The power of images and art as mediums of protest took the center stage during the “The Revolution Will Be Illustrated” session during the second day of the Global Voices Citizen Media Summit. I featured Pixel Offensive, an anonymous art collective based in the Philippines, while 12 other Global Voices community members introduced the work of artists and designers from their respective countries.
Here are some things about Pixel Offensive to those who may be interested to know more about the group. What sets PxO is the chosen form: while most of the other artists featured in the session were cartoonists and illustrators, PxO’s work mostly involves the rehashing of already existing images of Filipino local elites, politicians, among others into eye-catching graphics with clever tweaks, witty captions, and thought bubbles.
PxO became an overnight sensation during the height of the campaign against the passage of the anti-cybercrime legislation in the Philippines when one of its graphics was posted in the Piratebay homepage. The image was a play on the evolution of humans from ape but ending with a man sitting in front of a personal computer getting hit by a policeman with a baton:
(The cybercrime law would eventually be passed by Congress but strong protests would pressure the Supreme Court to water down some of its draconian measures.)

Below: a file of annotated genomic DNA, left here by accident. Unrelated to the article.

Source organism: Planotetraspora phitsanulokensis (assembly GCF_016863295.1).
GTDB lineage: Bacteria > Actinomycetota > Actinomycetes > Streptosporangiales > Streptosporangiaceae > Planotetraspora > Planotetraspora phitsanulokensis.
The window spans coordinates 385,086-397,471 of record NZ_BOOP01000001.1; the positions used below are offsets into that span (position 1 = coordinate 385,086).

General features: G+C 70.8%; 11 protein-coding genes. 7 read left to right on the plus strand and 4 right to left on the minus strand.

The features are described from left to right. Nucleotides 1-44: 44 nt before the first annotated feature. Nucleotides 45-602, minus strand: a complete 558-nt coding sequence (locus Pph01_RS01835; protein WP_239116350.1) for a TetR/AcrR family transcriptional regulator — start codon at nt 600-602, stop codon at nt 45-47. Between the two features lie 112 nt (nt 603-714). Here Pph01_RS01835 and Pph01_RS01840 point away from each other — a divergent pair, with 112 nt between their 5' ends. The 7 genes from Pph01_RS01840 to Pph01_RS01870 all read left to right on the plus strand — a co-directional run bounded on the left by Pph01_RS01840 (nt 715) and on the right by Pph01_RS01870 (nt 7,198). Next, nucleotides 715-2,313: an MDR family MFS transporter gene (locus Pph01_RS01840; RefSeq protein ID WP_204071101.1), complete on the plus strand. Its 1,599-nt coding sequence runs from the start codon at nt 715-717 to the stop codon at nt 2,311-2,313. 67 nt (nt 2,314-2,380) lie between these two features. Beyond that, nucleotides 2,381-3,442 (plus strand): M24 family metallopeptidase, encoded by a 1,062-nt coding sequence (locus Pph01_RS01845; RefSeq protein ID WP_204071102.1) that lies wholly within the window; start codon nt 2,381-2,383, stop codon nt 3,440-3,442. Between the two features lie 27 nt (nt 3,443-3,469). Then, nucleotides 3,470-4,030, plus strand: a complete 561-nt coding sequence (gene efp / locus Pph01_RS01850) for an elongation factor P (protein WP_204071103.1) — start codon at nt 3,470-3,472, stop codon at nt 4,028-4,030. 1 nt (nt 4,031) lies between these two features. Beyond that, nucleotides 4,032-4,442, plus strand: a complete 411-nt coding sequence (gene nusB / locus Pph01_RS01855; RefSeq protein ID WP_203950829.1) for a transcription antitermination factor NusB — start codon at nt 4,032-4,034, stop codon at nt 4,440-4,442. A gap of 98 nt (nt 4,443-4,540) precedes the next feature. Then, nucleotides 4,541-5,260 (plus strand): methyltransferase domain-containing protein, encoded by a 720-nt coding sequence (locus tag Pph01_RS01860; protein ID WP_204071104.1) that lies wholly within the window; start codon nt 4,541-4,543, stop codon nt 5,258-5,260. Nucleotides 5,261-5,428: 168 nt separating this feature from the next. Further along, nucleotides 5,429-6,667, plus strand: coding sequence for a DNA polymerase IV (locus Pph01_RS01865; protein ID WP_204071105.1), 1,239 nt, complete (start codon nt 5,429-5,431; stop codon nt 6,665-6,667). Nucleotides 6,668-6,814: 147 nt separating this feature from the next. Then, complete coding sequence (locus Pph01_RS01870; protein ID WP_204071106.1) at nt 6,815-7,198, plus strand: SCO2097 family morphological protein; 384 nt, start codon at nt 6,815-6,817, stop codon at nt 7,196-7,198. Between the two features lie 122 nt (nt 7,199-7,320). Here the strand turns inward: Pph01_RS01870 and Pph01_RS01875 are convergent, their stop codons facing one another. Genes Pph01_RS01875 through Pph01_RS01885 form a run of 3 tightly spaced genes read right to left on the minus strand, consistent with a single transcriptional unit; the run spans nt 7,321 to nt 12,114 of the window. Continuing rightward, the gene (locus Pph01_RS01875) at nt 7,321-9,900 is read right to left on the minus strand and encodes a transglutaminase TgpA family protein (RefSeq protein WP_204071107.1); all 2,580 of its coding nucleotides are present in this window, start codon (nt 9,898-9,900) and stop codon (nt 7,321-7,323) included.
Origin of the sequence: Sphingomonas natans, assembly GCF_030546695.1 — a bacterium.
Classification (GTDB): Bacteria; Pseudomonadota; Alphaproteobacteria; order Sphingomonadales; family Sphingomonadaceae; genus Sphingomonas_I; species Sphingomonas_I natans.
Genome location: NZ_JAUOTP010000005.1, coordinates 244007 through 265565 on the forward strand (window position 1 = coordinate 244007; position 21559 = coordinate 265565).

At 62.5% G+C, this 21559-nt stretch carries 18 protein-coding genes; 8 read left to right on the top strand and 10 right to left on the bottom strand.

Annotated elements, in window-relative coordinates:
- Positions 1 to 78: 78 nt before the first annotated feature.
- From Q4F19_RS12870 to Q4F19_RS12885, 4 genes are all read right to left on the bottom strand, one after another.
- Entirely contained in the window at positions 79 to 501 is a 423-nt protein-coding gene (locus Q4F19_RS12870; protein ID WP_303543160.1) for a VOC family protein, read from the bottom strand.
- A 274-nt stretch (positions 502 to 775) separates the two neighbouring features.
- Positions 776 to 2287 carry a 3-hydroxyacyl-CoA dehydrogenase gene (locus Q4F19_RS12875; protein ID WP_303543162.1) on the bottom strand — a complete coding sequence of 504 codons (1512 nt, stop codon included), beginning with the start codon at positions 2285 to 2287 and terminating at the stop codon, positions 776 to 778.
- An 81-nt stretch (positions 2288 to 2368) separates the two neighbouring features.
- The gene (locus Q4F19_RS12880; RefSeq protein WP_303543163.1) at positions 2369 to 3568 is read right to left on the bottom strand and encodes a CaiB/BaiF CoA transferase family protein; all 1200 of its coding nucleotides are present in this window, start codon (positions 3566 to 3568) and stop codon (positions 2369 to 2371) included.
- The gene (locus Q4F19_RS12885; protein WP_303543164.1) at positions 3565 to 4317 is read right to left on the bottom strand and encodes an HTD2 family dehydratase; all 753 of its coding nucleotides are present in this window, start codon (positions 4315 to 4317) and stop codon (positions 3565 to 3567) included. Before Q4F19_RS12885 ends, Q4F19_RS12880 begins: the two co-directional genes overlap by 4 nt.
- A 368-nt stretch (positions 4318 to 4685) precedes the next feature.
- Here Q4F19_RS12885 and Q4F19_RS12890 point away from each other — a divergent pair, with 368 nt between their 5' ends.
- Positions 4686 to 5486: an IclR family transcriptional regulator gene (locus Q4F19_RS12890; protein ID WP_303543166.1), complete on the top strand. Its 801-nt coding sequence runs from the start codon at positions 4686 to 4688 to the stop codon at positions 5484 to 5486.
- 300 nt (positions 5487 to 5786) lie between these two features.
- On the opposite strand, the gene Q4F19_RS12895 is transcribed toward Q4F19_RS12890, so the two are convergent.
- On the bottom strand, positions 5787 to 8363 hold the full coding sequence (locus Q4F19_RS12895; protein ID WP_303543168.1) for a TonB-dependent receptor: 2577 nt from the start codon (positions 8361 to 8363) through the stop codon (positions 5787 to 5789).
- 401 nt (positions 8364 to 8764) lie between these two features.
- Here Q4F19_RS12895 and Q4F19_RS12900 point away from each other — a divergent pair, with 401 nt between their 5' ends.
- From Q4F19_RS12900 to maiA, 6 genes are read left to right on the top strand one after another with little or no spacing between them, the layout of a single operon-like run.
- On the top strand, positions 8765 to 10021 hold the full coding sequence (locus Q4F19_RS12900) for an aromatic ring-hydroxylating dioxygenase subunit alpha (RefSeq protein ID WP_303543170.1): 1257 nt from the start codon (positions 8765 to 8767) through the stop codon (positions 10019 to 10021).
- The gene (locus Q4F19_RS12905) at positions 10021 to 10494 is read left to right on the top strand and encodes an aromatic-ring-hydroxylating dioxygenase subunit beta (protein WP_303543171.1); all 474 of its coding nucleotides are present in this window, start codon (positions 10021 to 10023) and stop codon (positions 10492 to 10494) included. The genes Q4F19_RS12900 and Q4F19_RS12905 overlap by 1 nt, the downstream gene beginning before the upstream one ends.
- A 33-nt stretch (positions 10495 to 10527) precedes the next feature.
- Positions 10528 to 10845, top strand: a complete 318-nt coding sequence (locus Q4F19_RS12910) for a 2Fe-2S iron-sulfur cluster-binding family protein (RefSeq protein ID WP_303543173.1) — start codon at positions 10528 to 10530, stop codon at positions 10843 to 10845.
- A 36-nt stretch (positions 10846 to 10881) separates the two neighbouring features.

Pixel Offensive or PxO for short started creating memes and cartoons in 2012. I actually took the time to chat with PxO’s anonymous administrator to learn more about the group. “It started out just for fun,” he or she said. It began as a solo project of one graphic artist but eventually became a collective project with more artists joining in.
The name is a combination of Pixel which is the basic unit of programmable color on a computer display or in a computer image and Offensive because those in power may find it offensive: “Offensive because this is part of propaganda war, offensive as in ‘strategic offensive.’”
This element of being offensive to commonsensical suppositions, for instance, can be seen in PxO's playing with the typical middle class disdain for urban poor squatters as popularized by dominant media. The real enemies are the big businessmen and landlords who've monopolized all the country's wealth and power at the expense of the homeless and the poor.
PxO mostly plays with yellow and black in its graphics. The choice of colors is conscious, said PxO’s administrator because the two are striking colors: “Never fails to catch your attention when scrolling down your news feed.” More importantly, this is also a pun on President Noynoy Aquino and his ruling Liberal Party’s official color yellow.
PxO said it focuses on hot national issues in the Philippines. But this came with a caveat: “We specialize in political satire, but not in the Charlie Hebdo vein. We always respect people's religious beliefs unless they consider Noynoy and Kris Aquino saints,” said PxO.
With more than 35,000 likes, the PxO Facebook page has its fair share of supporters. But its activist posturing has also earned it some bashers, particularly from right-wing and pro-government trolls.
PxO admitted that its following is not as huge as other meme pages in the country but added that they’re not just after the likes. For many parody and popularity has become the end in-itself. But for PxO, this is an important tool for criticizing government abuses and social injustices and prodding the public to actually think about these things.